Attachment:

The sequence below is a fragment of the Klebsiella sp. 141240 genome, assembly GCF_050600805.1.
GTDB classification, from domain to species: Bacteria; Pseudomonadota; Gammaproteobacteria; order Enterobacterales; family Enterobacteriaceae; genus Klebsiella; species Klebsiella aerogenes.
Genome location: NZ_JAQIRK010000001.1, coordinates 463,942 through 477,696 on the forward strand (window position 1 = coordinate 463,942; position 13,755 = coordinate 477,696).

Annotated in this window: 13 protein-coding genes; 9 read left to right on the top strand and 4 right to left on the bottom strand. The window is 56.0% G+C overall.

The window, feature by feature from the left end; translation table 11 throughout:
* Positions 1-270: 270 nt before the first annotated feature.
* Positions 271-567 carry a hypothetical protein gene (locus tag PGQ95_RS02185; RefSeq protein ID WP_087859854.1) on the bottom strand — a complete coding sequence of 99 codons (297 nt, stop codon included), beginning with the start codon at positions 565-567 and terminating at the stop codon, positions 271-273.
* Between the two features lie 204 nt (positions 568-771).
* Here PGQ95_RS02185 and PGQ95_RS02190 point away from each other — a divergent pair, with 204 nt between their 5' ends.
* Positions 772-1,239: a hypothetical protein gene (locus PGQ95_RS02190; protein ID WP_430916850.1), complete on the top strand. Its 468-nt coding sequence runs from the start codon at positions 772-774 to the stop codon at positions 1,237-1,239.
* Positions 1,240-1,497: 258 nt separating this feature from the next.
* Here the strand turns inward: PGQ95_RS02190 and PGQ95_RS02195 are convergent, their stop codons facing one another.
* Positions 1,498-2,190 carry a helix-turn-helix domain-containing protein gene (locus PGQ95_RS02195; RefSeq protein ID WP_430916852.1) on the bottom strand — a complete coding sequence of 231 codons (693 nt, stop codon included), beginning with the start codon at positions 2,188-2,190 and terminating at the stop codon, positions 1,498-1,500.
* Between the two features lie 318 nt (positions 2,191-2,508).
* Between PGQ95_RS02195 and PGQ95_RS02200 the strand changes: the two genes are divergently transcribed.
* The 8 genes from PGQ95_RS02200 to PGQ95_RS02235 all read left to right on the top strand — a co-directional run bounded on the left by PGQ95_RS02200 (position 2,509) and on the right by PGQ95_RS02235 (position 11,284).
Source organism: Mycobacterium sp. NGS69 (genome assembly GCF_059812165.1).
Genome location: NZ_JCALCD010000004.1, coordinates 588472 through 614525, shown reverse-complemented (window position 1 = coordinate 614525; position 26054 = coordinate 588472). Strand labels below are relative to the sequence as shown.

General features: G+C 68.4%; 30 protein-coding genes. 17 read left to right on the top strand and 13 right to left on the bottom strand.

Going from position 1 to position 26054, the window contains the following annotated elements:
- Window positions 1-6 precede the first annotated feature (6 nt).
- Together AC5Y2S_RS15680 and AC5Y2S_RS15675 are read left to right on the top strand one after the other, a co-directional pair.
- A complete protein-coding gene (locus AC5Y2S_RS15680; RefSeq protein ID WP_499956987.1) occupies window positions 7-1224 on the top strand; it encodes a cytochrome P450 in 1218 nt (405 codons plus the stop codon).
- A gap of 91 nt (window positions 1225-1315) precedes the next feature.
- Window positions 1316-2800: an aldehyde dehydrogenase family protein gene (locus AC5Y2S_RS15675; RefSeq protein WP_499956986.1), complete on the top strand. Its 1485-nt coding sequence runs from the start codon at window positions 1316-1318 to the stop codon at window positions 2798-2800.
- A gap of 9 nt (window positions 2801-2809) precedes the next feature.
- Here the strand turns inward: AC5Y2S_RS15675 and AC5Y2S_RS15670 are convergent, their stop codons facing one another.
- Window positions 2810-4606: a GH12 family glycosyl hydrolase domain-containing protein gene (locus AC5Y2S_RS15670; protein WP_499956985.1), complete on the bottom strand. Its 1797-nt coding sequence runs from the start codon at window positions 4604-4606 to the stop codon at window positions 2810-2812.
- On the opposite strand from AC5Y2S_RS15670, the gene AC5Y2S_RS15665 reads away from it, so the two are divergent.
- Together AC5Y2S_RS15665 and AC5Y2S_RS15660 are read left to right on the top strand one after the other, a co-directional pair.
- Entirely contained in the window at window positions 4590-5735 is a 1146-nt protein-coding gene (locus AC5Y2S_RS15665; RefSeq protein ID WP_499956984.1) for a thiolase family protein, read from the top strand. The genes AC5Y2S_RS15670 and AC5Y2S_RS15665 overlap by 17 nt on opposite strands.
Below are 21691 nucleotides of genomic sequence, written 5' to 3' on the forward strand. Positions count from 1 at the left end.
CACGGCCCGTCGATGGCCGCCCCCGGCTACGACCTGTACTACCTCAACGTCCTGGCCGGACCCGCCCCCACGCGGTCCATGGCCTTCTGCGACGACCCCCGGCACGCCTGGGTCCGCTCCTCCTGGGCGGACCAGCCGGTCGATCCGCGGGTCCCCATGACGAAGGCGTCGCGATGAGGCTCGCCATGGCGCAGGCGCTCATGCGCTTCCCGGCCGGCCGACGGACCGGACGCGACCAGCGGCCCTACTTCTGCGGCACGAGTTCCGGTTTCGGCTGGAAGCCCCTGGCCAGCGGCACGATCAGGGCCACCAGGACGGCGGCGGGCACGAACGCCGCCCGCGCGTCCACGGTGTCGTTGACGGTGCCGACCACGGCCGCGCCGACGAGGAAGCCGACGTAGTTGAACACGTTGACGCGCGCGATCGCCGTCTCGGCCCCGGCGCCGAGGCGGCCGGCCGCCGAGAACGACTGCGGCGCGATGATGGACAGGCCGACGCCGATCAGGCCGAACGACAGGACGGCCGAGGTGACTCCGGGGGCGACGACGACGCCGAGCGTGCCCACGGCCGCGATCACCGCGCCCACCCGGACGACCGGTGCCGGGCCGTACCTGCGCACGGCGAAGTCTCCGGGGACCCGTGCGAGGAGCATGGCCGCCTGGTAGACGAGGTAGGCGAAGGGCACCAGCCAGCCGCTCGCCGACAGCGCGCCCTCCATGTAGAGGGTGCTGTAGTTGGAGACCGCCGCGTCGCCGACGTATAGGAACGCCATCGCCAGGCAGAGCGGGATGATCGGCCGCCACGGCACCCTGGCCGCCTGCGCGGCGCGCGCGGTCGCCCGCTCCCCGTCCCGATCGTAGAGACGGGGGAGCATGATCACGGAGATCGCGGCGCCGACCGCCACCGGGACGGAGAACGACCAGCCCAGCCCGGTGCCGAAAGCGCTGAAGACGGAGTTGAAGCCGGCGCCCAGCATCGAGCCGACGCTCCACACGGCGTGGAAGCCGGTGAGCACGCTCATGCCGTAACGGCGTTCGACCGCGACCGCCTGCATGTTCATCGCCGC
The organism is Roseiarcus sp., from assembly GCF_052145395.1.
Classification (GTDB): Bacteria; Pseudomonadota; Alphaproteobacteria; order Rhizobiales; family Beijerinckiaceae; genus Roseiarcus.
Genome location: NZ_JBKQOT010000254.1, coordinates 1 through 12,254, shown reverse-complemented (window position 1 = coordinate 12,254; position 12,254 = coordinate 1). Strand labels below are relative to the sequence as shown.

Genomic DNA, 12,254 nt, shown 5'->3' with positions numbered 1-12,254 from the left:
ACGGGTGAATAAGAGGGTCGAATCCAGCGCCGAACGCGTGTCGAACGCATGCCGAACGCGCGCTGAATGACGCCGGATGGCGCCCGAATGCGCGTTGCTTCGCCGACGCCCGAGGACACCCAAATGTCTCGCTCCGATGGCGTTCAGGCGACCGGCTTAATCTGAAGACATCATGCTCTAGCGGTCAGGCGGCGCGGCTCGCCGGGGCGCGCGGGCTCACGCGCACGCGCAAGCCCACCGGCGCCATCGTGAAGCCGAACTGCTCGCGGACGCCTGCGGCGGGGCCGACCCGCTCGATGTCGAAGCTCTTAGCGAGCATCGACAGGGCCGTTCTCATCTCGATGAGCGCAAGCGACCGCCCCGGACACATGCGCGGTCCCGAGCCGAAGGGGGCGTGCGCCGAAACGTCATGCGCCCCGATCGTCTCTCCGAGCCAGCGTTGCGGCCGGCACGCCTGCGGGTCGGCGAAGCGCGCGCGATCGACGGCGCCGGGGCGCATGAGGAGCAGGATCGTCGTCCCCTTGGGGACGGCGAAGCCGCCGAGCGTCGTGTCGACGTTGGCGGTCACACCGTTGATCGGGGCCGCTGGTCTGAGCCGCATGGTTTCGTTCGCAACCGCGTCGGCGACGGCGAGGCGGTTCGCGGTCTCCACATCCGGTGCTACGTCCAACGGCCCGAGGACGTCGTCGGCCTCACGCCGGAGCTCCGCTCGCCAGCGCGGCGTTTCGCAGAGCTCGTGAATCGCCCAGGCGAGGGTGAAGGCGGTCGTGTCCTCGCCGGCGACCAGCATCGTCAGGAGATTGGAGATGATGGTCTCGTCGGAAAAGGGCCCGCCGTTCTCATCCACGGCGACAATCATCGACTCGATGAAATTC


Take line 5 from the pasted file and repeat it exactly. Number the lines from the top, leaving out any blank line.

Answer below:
The window, feature by feature from the left end; translation table 11 throughout: